Troels – Bass
Adam – Drums
Theis – Guitars
Simon – Guitars
Tan – Vocals
By The Patient is an emerging Danish death metal band; they’ve released 2 full-lenghts so far, the last of which, “Premonitions”, dated 2012, has been reviewed on our website. But who are they? Where does their love for death metal come from, and what will they be concentrating on in the future? Let’s ask them.
Hi guys and welcome, how are you doing? Your album has been released very recently, can you still feel the adrenaline?
Hi. We’re doing well. Practising new material atm. Yes, it’s been out for about two months now. We still feel psyched about this record. Great reviews are coming in on a daily basis, and we love playing the songs live.
Let’s start by giving our readers a wide view on your band, how was it born, who are its members and what are the main steps that led you and involved you in this project?
We started out on the small island in the baltic sea, called Bornholm. Three of us started the band back in 2005 and after moving to the capital in 2008, the lineup as it is today, was completed in 2009. Adam on drums, Troels on Bass, Theis and Simon on guitars and backing vocals and Tan on lead vocals.
What did you do during the two years between “Servants” and “Premonitions”? Did you play many live giigs? What’s been like to compose this new album?
We matured. We played some very important gigs like Wacken and Roskilde Festival as well as our first tour in Denmark. It was different from the writing of “Servants”. This time we just wrote a song that we really enjoyed playing, and not for the challenge of playing very technical death metal. That was the main thing on “Servants”. No restrictions on melodies and catchiness this time. No fear of the songs being too melodic or simple.
I’d say your sound has changed a lot in this new album, I noticed some sort of violent “Europeanization”; did you draw inspiration from some of the post-metal influences that give a particular sound to some realities geographically closer to you, or else, how did this change happen? Did the bands you usually listen to change as well?
Yeah, and you are quite right. A lot of Scandinavian inlfuences appears on “Premonitions”. Not because we did that on purpose, but it just turned out that way. This time we didn’t think much about how we wanted it to sound like, just what felt right and made us smile and bang our heads and bodies even harder in our practice space. A more natural approach on writing songs. Of course, the music we listen to when we compose our music, has something to do with the final result on our own record. This time we listened to a lot of Black Metal and sludgy stuff and that definitely had somthing to do with the riff compositions.
I appreciate that in your songs not only there’s a violent “in the face” element,but there’s also a pursuit for atmospheric wanderings and rithmical changes to give a certain pressure to the album; “Ocean of Emptiness” and “Eyes” could as well be the product of two different bands. Are you satisfied with this result? What, in your opinion, are the tracks that could become the major “hits” of the album?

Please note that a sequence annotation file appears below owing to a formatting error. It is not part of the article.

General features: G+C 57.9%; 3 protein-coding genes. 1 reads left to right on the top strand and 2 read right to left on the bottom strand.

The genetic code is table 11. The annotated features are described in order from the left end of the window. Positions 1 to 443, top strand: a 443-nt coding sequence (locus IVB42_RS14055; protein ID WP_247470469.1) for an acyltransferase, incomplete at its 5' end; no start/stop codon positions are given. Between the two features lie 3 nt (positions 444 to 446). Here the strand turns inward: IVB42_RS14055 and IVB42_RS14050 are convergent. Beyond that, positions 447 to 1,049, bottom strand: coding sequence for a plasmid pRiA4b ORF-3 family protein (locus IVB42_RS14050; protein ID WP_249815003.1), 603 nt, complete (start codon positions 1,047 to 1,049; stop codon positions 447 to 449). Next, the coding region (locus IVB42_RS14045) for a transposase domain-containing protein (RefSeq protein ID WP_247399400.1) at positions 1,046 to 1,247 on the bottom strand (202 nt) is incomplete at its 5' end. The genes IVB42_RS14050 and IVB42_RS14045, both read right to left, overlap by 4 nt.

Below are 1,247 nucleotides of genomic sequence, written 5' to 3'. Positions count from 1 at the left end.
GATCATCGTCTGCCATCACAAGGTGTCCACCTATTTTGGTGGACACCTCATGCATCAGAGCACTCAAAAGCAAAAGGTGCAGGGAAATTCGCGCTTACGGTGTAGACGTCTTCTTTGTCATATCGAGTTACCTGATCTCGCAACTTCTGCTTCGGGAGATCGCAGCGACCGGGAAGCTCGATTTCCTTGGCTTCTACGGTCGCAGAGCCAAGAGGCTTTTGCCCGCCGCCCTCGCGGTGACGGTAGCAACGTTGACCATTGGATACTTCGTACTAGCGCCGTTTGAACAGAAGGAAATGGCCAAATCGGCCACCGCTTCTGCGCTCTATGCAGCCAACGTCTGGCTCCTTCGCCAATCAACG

We really love the diversity of this album. And that, without losing the feel and atmoshere of an album as a whole, is what in our oppinion, makes an album stand out. We could see all songs become hits, because of the diversity, but maybe: “Where Time Collapsed”, “Oceans Of Emptiness” and the title track. There is melody, groove and atmoshere.
Jacob Bredahl did both the mixing and the mastering for “Premonitions”, how did you get to know him and why did you choose to work with this figure, that’s becoming more and more present in the scene?
Jacob is simply the best at the moment. He actually did the mastering job on “Servants” and we wanted to do a full length with him ever since. When we contacted him, he was just as excited as us about making “Premonitions” and we think the result is perfect. He captures the feeling and the sound of the band, without any fake replacement and shit. Raw and naturally sounding stuff. We will work with him soon again.
Talking about the artwork, you got to work again with Toshihiro Egawa, and the difference between the two booklets is quite clear, both in colours and in style; would you care to explain, briefly, what’s the message behind each of the two artworks? The titles of the albums and the lyrics of the songs are of great help there, but I think that the impressions of the artists themselves, in this case you, are of great importance to get a better understanding.
We love Toshihiro’s work on both “Servants” and “Premonitions”. He painted a really beautiful picture and captured the feeling and atmosphere of this record. We added some artistic changes to it so it would fit the title and lyrics in whole.
From being part of the roster of the Belgian Ultimhate, a label that’s moving well in the scene, you’ve passed to Deathbound, another small but effective label, how did you get in contact with the Canadians?
We have a manager, that helped us a lot. He got us in contact with both Ultimhate and Deathbound. We are really satisfied with Deathbound at the moment. They are doing a great job on getting our album out there and it’s getting even better. Some very hard working guys. That fits our mentality perfect.